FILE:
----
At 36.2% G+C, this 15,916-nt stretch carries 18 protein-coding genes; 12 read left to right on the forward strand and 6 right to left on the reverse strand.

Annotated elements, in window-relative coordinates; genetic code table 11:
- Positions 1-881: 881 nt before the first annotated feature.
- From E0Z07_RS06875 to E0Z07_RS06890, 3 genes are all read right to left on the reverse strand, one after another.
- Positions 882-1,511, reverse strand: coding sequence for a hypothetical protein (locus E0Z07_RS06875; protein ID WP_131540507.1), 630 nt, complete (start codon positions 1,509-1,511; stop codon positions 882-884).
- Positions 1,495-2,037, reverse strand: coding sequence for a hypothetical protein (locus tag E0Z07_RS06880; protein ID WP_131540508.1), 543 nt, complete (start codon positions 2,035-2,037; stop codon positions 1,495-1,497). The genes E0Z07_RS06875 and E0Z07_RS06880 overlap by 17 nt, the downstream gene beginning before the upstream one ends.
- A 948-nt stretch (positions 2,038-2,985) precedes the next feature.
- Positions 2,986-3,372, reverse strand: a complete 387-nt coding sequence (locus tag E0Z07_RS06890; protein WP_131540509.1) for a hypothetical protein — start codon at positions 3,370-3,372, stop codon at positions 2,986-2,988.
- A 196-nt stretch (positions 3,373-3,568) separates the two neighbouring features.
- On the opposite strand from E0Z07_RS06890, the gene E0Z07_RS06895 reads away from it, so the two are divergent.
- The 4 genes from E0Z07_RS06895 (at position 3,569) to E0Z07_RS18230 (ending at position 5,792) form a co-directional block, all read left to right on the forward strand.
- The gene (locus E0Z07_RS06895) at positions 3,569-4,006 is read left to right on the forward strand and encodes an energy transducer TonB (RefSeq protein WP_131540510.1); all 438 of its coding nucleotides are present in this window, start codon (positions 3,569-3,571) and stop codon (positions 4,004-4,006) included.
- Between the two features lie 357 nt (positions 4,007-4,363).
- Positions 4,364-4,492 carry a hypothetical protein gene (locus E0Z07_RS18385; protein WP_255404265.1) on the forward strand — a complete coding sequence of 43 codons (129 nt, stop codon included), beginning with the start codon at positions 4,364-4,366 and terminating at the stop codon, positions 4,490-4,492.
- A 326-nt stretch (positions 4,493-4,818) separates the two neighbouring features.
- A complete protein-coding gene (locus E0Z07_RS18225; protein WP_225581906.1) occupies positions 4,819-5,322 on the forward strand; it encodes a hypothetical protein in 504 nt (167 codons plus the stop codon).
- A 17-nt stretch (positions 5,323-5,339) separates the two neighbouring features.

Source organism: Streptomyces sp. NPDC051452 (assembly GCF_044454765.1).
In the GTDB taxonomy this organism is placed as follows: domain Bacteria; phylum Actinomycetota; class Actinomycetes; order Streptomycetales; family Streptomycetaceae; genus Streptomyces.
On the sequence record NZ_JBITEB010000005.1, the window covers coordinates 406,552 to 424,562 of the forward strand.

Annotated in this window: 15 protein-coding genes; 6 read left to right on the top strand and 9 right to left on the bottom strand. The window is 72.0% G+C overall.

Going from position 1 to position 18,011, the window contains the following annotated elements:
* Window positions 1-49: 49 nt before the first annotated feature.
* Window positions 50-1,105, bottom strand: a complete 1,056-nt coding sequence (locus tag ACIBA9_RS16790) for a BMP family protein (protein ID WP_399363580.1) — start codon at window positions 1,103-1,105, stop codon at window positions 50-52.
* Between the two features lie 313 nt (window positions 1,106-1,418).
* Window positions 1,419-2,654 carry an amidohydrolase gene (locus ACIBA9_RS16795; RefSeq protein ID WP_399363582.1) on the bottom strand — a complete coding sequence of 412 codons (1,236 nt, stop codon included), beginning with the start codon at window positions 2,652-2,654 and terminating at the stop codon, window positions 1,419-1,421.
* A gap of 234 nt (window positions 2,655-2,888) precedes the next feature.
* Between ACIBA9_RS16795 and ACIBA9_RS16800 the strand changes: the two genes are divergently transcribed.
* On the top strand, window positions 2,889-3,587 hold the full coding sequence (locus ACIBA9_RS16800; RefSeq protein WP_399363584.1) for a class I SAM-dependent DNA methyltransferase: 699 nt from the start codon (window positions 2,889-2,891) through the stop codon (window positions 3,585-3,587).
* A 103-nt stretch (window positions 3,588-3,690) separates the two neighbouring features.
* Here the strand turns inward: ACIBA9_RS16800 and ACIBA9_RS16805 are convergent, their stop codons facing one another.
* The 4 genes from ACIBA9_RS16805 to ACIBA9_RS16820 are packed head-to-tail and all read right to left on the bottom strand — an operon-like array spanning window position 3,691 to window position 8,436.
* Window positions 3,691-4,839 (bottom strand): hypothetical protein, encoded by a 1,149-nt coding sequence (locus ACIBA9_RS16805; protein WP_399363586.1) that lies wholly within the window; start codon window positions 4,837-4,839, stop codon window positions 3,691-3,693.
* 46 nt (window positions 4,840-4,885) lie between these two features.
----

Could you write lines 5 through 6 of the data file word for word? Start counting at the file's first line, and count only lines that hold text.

- Positions 882-1,511, reverse strand: coding sequence for a hypothetical protein (locus E0Z07_RS06875; protein ID WP_131540507.1), 630 nt, complete (start codon positions 1,509-1,511; stop codon positions 882-884).
- Positions 1,495-2,037, reverse strand: coding sequence for a hypothetical protein (locus tag E0Z07_RS06880; protein ID WP_131540508.1), 543 nt, complete (start codon positions 2,035-2,037; stop codon positions 1,495-1,497). The genes E0Z07_RS06875 and E0Z07_RS06880 overlap by 17 nt, the downstream gene beginning before the upstream one ends.